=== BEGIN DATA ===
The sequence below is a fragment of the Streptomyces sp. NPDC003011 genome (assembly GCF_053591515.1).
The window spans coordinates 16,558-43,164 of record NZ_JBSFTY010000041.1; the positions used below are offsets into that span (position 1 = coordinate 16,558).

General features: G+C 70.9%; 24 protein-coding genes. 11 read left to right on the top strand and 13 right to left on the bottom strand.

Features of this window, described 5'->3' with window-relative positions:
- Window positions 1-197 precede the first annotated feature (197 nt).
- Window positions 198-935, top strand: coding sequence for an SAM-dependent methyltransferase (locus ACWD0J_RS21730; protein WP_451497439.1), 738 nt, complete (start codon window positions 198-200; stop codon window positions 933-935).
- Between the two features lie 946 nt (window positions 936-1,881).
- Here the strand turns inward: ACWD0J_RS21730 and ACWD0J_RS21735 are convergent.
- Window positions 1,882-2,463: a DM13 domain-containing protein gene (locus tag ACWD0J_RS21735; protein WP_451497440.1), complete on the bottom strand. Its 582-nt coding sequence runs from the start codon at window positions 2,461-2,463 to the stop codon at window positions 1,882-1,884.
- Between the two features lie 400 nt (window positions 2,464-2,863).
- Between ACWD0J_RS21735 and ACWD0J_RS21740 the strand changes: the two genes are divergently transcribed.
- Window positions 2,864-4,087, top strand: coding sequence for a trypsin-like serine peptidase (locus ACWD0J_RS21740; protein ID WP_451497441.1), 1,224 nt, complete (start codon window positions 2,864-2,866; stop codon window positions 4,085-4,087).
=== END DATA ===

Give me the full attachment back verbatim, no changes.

The sequence below is a fragment of the Streptomyces sp. NPDC003011 genome (assembly GCF_053591515.1).
The window spans coordinates 16,558-43,164 of record NZ_JBSFTY010000041.1; the positions used below are offsets into that span (position 1 = coordinate 16,558).

General features: G+C 70.9%; 24 protein-coding genes. 11 read left to right on the top strand and 13 right to left on the bottom strand.

Features of this window, described 5'->3' with window-relative positions:
- Window positions 1-197 precede the first annotated feature (197 nt).
- Window positions 198-935, top strand: coding sequence for an SAM-dependent methyltransferase (locus ACWD0J_RS21730; protein WP_451497439.1), 738 nt, complete (start codon window positions 198-200; stop codon window positions 933-935).
- Between the two features lie 946 nt (window positions 936-1,881).
- Here the strand turns inward: ACWD0J_RS21730 and ACWD0J_RS21735 are convergent.
- Window positions 1,882-2,463: a DM13 domain-containing protein gene (locus tag ACWD0J_RS21735; protein WP_451497440.1), complete on the bottom strand. Its 582-nt coding sequence runs from the start codon at window positions 2,461-2,463 to the stop codon at window positions 1,882-1,884.
- Between the two features lie 400 nt (window positions 2,464-2,863).
- Between ACWD0J_RS21735 and ACWD0J_RS21740 the strand changes: the two genes are divergently transcribed.
- Window positions 2,864-4,087, top strand: coding sequence for a trypsin-like serine peptidase (locus ACWD0J_RS21740; protein ID WP_451497441.1), 1,224 nt, complete (start codon window positions 2,864-2,866; stop codon window positions 4,085-4,087).